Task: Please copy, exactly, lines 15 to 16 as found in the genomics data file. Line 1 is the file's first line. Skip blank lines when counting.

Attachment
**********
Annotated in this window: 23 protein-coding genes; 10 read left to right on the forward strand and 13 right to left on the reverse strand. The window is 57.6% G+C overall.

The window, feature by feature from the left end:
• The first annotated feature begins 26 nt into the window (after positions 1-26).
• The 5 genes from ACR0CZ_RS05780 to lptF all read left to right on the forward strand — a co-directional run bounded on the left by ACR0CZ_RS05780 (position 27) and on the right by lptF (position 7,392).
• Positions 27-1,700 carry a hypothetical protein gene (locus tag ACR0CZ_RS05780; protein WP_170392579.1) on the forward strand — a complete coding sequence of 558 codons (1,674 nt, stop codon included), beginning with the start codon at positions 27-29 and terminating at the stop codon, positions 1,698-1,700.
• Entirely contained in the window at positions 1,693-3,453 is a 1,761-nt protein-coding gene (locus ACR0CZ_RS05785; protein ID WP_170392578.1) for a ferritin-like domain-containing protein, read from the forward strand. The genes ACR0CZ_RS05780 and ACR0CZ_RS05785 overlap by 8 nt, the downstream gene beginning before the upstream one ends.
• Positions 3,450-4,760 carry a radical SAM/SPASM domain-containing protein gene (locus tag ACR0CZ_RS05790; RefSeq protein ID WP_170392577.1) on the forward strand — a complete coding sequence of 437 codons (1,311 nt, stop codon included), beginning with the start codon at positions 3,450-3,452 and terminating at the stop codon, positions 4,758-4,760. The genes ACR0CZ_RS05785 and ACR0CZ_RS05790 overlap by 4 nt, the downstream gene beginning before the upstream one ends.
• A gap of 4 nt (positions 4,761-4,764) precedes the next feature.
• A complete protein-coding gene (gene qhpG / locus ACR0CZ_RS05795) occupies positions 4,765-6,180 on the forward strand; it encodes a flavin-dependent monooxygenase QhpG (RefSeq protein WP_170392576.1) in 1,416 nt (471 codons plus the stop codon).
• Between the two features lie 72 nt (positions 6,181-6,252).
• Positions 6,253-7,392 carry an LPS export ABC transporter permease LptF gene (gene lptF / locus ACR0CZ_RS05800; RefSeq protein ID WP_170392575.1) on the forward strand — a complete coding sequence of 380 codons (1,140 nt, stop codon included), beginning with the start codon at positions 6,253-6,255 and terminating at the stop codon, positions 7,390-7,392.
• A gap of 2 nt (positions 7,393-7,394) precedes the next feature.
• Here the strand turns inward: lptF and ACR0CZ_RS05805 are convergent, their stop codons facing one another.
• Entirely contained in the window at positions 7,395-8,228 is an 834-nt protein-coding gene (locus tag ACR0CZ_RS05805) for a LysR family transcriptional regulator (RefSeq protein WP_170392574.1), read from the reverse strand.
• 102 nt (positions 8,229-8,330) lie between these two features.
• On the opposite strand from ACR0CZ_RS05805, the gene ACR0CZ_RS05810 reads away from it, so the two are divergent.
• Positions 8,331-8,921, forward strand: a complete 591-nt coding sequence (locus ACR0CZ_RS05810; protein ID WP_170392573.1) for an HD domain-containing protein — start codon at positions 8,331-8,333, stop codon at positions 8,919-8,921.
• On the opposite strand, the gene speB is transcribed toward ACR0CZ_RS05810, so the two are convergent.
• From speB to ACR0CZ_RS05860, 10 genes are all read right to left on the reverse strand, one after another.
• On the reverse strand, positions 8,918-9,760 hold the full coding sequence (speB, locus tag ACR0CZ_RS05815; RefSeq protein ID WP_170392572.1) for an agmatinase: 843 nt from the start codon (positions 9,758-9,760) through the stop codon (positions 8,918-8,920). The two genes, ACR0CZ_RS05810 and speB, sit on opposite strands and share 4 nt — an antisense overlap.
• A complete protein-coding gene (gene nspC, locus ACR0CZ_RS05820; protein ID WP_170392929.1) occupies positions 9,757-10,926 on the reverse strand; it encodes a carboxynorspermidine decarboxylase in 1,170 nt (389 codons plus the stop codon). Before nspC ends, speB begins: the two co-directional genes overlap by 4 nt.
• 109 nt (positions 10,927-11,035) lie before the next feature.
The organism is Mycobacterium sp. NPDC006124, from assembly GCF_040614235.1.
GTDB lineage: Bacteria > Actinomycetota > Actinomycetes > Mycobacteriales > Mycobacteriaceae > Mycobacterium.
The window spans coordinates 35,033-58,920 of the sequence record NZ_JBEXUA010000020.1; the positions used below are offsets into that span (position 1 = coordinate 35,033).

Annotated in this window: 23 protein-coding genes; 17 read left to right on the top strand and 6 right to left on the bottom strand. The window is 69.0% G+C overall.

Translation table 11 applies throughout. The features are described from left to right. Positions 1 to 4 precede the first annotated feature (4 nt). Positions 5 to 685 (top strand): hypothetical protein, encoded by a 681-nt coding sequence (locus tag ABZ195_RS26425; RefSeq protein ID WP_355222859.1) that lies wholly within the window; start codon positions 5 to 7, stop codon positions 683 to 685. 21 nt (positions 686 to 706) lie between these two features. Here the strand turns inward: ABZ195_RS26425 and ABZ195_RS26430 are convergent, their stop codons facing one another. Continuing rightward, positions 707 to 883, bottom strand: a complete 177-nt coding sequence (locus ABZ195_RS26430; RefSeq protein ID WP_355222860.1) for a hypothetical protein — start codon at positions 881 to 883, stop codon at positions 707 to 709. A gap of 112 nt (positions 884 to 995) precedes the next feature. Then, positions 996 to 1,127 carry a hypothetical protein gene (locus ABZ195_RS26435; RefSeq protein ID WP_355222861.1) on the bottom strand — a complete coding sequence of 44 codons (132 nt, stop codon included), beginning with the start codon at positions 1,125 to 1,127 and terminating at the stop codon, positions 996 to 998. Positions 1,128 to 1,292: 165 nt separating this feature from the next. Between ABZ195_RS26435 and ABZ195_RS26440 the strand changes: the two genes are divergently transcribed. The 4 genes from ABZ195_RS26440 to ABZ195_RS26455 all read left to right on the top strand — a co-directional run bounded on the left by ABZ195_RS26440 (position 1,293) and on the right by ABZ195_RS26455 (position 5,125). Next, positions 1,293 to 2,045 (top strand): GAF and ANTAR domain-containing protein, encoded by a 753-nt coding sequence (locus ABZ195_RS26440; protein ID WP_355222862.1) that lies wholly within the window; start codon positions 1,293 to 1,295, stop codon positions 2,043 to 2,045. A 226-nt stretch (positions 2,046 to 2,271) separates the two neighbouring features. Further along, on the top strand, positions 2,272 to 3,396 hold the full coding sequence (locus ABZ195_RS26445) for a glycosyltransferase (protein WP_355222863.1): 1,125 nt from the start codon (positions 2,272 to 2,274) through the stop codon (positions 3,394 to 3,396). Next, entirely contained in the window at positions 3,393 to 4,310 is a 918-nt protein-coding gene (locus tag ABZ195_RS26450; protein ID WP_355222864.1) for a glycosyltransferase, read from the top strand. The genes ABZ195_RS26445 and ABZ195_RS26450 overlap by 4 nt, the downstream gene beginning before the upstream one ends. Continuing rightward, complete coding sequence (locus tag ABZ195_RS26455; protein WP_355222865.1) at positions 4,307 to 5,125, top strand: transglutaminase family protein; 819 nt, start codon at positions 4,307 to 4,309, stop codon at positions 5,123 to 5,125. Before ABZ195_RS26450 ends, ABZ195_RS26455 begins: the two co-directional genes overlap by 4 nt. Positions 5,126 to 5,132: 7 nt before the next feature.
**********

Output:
• 102 nt (positions 8,229-8,330) lie between these two features.
• On the opposite strand from ACR0CZ_RS05805, the gene ACR0CZ_RS05810 reads away from it, so the two are divergent.